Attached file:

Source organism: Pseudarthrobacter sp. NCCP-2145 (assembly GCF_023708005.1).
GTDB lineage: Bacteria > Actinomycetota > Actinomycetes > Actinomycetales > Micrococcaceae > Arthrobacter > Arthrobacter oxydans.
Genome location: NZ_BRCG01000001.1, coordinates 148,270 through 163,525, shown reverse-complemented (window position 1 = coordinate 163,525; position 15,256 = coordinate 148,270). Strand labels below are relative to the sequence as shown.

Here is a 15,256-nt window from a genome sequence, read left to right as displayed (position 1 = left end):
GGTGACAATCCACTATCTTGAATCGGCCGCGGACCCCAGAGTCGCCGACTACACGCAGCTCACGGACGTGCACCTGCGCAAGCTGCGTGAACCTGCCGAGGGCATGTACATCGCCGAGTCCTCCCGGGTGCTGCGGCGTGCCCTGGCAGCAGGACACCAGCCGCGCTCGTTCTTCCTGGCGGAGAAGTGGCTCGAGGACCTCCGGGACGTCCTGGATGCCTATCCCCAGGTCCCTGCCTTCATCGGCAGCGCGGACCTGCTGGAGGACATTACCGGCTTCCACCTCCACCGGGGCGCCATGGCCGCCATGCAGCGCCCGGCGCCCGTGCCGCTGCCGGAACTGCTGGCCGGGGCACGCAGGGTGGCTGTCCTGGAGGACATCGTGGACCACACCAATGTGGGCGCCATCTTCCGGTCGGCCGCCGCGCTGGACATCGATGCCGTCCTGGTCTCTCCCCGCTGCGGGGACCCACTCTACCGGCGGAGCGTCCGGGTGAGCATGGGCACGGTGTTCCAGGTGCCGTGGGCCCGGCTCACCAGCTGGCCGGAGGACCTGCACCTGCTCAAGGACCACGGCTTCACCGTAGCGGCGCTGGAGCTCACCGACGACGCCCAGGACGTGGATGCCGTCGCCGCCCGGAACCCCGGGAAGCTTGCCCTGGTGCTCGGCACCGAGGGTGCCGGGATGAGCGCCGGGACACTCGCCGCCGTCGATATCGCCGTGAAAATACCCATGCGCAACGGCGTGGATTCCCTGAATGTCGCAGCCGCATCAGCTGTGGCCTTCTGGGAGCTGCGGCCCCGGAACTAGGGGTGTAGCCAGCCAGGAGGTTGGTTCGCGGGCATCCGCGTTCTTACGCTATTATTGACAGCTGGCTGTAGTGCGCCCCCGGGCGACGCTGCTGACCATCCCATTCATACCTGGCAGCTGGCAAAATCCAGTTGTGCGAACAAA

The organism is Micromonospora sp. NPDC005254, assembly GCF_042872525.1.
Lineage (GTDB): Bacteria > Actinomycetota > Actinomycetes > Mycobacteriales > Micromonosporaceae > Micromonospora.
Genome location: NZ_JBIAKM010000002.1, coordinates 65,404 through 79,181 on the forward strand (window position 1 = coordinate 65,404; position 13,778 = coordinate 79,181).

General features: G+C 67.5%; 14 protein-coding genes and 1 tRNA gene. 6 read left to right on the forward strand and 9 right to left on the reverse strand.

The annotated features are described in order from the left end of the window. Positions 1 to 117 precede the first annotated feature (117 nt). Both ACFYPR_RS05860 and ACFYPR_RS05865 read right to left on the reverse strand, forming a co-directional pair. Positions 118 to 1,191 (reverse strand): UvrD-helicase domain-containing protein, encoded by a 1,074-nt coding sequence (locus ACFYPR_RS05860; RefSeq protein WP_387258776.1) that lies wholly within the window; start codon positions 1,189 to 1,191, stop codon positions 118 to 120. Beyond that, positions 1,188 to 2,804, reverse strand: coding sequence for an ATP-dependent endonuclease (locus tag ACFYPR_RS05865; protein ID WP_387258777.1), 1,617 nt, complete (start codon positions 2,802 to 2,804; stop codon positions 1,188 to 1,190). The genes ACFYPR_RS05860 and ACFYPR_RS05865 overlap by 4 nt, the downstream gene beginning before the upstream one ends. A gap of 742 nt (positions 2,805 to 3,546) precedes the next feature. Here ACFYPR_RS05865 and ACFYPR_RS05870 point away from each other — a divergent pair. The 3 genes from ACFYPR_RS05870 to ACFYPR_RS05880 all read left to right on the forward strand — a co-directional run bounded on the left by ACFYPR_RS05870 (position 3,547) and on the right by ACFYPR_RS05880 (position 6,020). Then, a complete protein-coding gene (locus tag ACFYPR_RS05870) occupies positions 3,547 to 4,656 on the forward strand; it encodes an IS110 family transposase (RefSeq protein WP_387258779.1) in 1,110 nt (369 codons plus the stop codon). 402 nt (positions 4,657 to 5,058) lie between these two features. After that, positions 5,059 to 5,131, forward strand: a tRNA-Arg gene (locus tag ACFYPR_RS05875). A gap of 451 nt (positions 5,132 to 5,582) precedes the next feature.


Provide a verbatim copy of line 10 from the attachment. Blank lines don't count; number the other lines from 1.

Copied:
The annotated features are described in order from the left end of the window. Positions 1 to 117 precede the first annotated feature (117 nt). Both ACFYPR_RS05860 and ACFYPR_RS05865 read right to left on the reverse strand, forming a co-directional pair. Positions 118 to 1,191 (reverse strand): UvrD-helicase domain-containing protein, encoded by a 1,074-nt coding sequence (locus ACFYPR_RS05860; RefSeq protein WP_387258776.1) that lies wholly within the window; start codon positions 1,189 to 1,191, stop codon positions 118 to 120. Beyond that, positions 1,188 to 2,804, reverse strand: coding sequence for an ATP-dependent endonuclease (locus tag ACFYPR_RS05865; protein ID WP_387258777.1), 1,617 nt, complete (start codon positions 2,802 to 2,804; stop codon positions 1,188 to 1,190). The genes ACFYPR_RS05860 and ACFYPR_RS05865 overlap by 4 nt, the downstream gene beginning before the upstream one ends. A gap of 742 nt (positions 2,805 to 3,546) precedes the next feature. Here ACFYPR_RS05865 and ACFYPR_RS05870 point away from each other — a divergent pair. The 3 genes from ACFYPR_RS05870 to ACFYPR_RS05880 all read left to right on the forward strand — a co-directional run bounded on the left by ACFYPR_RS05870 (position 3,547) and on the right by ACFYPR_RS05880 (position 6,020). Then, a complete protein-coding gene (locus tag ACFYPR_RS05870) occupies positions 3,547 to 4,656 on the forward strand; it encodes an IS110 family transposase (RefSeq protein WP_387258779.1) in 1,110 nt (369 codons plus the stop codon). 402 nt (positions 4,657 to 5,058) lie between these two features. After that, positions 5,059 to 5,131, forward strand: a tRNA-Arg gene (locus tag ACFYPR_RS05875). A gap of 451 nt (positions 5,132 to 5,582) precedes the next feature.